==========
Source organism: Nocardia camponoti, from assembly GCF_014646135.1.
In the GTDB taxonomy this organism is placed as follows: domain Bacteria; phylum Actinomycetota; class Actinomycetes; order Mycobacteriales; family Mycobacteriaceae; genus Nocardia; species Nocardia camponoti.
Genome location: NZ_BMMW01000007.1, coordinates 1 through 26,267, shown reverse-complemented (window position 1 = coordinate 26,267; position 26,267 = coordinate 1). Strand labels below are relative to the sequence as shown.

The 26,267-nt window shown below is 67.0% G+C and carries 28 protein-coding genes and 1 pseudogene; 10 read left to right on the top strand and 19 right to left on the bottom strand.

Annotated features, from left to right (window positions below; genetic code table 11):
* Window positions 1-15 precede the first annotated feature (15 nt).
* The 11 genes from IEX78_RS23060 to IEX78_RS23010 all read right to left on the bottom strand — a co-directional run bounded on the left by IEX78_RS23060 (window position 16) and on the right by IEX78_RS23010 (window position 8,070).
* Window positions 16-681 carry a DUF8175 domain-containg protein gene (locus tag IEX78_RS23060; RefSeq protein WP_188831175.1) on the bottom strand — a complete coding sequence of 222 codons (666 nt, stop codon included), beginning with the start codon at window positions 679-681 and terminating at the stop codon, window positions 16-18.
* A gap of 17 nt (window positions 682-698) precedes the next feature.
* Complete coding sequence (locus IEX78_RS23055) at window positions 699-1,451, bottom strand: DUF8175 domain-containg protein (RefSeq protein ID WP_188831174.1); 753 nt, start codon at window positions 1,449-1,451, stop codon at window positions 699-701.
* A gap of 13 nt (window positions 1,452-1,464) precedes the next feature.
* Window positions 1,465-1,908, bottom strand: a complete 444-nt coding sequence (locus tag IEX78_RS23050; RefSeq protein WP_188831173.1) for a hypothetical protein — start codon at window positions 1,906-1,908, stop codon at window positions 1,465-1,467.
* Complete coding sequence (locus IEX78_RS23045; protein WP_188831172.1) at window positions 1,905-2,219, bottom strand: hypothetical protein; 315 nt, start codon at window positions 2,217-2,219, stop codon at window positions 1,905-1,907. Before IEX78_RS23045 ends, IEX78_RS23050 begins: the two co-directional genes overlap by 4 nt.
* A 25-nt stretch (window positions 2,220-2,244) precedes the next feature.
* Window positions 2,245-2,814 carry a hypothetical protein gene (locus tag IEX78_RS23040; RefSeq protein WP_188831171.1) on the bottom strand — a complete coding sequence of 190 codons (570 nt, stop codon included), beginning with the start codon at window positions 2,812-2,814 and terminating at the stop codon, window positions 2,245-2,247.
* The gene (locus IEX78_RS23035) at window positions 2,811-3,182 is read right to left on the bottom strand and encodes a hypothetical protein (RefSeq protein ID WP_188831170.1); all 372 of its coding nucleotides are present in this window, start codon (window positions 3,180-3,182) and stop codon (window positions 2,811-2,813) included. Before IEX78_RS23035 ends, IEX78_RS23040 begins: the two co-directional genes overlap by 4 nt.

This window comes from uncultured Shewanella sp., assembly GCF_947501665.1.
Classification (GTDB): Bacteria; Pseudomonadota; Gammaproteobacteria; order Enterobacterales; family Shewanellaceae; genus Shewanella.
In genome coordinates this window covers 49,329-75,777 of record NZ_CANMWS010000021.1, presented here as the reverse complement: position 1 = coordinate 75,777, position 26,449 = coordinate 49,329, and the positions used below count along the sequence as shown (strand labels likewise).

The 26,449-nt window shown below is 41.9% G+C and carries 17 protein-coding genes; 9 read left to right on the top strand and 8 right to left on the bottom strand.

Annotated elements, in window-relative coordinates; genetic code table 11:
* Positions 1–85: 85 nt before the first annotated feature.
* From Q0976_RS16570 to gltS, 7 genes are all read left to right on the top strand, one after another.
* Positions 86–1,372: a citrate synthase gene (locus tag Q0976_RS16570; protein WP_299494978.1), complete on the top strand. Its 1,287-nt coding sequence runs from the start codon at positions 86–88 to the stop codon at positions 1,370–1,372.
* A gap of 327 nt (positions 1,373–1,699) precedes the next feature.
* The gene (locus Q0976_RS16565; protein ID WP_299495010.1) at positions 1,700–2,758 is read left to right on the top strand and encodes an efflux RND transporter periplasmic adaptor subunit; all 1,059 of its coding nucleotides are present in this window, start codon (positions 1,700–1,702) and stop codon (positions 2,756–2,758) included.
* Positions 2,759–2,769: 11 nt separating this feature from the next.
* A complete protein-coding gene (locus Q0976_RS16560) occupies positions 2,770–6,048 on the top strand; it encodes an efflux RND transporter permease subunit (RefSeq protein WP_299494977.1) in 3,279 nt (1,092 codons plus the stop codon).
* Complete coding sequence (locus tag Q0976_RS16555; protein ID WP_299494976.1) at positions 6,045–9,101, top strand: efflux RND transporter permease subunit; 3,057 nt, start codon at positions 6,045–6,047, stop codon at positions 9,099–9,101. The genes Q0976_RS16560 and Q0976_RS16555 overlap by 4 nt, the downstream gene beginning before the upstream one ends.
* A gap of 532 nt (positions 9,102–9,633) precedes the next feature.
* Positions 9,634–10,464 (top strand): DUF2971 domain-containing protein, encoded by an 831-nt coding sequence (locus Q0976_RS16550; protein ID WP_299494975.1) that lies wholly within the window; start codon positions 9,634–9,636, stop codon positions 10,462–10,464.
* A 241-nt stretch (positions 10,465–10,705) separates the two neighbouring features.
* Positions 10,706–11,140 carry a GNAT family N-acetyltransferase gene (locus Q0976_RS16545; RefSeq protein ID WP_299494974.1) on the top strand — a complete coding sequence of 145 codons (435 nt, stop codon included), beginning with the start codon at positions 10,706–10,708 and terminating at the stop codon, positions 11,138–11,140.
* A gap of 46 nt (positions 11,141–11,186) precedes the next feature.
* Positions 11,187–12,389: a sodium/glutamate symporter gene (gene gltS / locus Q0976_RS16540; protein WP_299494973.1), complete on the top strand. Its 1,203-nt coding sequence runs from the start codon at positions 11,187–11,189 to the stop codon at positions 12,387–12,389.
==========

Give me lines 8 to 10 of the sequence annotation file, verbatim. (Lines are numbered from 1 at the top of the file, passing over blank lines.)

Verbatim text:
* Window positions 16-681 carry a DUF8175 domain-containg protein gene (locus tag IEX78_RS23060; RefSeq protein WP_188831175.1) on the bottom strand — a complete coding sequence of 222 codons (666 nt, stop codon included), beginning with the start codon at window positions 679-681 and terminating at the stop codon, window positions 16-18.
* A gap of 17 nt (window positions 682-698) precedes the next feature.
* Complete coding sequence (locus IEX78_RS23055) at window positions 699-1,451, bottom strand: DUF8175 domain-containg protein (RefSeq protein ID WP_188831174.1); 753 nt, start codon at window positions 1,449-1,451, stop codon at window positions 699-701.